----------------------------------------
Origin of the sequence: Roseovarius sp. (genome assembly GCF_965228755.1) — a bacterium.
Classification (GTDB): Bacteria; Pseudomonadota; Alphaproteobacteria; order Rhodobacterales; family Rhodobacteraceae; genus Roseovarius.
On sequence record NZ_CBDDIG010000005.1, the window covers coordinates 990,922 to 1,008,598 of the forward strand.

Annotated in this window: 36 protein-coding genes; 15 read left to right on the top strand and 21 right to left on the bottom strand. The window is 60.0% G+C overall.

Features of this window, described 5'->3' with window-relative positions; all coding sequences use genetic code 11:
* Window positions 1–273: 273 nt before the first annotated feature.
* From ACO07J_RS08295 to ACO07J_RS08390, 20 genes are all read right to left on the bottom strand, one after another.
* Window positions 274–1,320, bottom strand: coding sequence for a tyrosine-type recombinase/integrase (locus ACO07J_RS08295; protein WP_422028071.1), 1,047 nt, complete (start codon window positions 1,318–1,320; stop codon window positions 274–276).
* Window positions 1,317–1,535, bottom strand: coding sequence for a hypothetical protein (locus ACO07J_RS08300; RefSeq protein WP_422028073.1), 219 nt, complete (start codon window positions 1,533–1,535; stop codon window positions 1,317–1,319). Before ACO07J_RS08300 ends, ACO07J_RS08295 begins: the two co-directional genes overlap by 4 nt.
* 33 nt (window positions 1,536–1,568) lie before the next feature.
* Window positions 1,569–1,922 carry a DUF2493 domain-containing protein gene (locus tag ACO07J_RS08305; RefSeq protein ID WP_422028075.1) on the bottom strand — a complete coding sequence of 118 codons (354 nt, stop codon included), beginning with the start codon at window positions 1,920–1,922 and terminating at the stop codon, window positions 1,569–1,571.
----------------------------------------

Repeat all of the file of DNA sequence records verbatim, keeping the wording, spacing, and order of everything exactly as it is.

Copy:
Origin of the sequence: Roseovarius sp. (genome assembly GCF_965228755.1) — a bacterium.
Classification (GTDB): Bacteria; Pseudomonadota; Alphaproteobacteria; order Rhodobacterales; family Rhodobacteraceae; genus Roseovarius.
On sequence record NZ_CBDDIG010000005.1, the window covers coordinates 990,922 to 1,008,598 of the forward strand.

Annotated in this window: 36 protein-coding genes; 15 read left to right on the top strand and 21 right to left on the bottom strand. The window is 60.0% G+C overall.

Features of this window, described 5'->3' with window-relative positions; all coding sequences use genetic code 11:
* Window positions 1–273: 273 nt before the first annotated feature.
* From ACO07J_RS08295 to ACO07J_RS08390, 20 genes are all read right to left on the bottom strand, one after another.
* Window positions 274–1,320, bottom strand: coding sequence for a tyrosine-type recombinase/integrase (locus ACO07J_RS08295; protein WP_422028071.1), 1,047 nt, complete (start codon window positions 1,318–1,320; stop codon window positions 274–276).
* Window positions 1,317–1,535, bottom strand: coding sequence for a hypothetical protein (locus ACO07J_RS08300; RefSeq protein WP_422028073.1), 219 nt, complete (start codon window positions 1,533–1,535; stop codon window positions 1,317–1,319). Before ACO07J_RS08300 ends, ACO07J_RS08295 begins: the two co-directional genes overlap by 4 nt.
* 33 nt (window positions 1,536–1,568) lie before the next feature.
* Window positions 1,569–1,922 carry a DUF2493 domain-containing protein gene (locus tag ACO07J_RS08305; RefSeq protein ID WP_422028075.1) on the bottom strand — a complete coding sequence of 118 codons (354 nt, stop codon included), beginning with the start codon at window positions 1,920–1,922 and terminating at the stop codon, window positions 1,569–1,571.